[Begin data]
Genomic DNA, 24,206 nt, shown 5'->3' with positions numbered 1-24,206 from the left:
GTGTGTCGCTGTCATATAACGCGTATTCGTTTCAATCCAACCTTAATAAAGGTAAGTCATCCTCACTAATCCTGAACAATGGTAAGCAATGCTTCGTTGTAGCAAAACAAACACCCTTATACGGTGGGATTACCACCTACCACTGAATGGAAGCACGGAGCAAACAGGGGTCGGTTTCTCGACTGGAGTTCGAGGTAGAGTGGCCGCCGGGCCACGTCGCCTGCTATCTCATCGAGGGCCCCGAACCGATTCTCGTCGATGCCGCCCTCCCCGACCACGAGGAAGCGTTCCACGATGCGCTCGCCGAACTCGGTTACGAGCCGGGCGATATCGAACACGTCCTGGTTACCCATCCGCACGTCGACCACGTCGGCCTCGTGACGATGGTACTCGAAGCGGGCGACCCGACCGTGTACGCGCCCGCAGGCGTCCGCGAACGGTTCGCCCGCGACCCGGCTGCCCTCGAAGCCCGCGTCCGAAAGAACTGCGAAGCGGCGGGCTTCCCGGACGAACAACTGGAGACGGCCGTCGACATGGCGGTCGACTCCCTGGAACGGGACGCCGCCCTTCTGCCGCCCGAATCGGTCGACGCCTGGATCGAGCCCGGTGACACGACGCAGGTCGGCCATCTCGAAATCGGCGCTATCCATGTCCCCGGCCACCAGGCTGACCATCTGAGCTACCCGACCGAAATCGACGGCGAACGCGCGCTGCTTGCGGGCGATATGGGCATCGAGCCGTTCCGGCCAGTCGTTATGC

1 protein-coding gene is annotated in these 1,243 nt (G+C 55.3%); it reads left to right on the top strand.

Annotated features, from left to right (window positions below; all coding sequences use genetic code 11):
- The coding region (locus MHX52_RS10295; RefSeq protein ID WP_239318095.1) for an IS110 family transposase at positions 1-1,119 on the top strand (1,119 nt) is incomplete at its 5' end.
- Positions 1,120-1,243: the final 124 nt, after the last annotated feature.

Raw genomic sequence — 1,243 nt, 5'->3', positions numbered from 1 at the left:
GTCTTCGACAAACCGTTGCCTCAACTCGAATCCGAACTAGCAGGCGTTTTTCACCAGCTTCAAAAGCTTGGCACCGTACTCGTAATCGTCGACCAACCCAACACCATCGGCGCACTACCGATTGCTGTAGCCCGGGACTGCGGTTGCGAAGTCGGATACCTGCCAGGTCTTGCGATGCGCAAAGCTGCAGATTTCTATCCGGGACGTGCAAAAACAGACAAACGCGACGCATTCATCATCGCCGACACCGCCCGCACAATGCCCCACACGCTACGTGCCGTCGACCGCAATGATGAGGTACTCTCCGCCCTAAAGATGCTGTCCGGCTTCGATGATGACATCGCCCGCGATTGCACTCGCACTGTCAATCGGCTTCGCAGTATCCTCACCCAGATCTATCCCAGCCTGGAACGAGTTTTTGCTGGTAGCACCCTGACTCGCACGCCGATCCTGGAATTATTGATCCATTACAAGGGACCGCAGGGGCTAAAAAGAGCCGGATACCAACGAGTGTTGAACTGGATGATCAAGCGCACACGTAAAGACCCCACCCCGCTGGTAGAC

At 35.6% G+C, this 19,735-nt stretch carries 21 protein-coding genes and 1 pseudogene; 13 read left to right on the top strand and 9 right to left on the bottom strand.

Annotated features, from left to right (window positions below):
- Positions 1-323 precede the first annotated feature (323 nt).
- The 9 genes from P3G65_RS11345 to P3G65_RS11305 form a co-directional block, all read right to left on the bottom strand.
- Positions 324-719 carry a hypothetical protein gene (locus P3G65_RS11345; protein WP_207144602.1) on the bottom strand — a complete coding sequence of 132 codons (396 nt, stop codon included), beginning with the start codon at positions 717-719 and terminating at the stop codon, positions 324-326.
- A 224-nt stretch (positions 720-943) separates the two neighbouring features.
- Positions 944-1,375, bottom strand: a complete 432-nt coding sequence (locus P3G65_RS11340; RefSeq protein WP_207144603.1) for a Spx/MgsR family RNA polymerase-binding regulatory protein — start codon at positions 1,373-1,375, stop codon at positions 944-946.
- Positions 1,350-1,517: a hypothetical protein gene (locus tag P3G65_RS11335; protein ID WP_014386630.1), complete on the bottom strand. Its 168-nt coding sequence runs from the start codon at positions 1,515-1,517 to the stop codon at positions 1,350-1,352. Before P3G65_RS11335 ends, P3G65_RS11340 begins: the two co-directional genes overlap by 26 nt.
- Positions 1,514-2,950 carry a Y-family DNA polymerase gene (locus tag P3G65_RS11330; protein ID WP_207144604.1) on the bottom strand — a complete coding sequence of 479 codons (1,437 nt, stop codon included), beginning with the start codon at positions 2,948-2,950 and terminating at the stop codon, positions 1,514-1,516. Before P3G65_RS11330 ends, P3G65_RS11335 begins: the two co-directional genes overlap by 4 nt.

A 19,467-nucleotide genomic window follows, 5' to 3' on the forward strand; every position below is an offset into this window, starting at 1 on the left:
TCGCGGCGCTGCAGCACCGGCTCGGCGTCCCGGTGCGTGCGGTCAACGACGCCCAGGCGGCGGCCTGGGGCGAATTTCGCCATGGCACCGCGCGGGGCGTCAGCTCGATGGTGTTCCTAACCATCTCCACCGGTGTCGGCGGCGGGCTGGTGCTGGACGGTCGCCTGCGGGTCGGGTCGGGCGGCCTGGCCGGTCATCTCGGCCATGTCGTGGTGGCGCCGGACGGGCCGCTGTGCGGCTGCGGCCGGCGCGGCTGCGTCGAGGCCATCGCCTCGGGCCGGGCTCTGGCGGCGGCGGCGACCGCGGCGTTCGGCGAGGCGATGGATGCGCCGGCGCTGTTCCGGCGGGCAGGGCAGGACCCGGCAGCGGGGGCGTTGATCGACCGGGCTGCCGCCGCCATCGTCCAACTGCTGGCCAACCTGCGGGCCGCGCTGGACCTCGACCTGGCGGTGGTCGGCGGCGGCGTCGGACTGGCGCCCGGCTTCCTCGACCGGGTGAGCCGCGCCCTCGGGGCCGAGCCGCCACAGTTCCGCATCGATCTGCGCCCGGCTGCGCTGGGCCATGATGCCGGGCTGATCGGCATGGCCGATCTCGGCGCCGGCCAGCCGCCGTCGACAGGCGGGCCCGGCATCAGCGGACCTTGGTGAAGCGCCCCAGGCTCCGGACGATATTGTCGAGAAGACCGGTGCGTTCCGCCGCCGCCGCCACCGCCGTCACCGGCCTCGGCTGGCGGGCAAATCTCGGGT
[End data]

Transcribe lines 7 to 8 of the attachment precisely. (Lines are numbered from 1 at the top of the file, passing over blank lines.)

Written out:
Raw genomic sequence — 1,243 nt, 5'->3', positions numbered from 1 at the left:
GTCTTCGACAAACCGTTGCCTCAACTCGAATCCGAACTAGCAGGCGTTTTTCACCAGCTTCAAAAGCTTGGCACCGTACTCGTAATCGTCGACCAACCCAACACCATCGGCGCACTACCGATTGCTGTAGCCCGGGACTGCGGTTGCGAAGTCGGATACCTGCCAGGTCTTGCGATGCGCAAAGCTGCAGATTTCTATCCGGGACGTGCAAAAACAGACAAACGCGACGCATTCATCATCGCCGACACCGCCCGCACAATGCCCCACACGCTACGTGCCGTCGACCGCAATGATGAGGTACTCTCCGCCCTAAAGATGCTGTCCGGCTTCGATGATGACATCGCCCGCGATTGCACTCGCACTGTCAATCGGCTTCGCAGTATCCTCACCCAGATCTATCCCAGCCTGGAACGAGTTTTTGCTGGTAGCACCCTGACTCGCACGCCGATCCTGGAATTATTGATCCATTACAAGGGACCGCAGGGGCTAAAAAGAGCCGGATACCAACGAGTGTTGAACTGGATGATCAAGCGCACACGTAAAGACCCCACCCCGCTGGTAGAC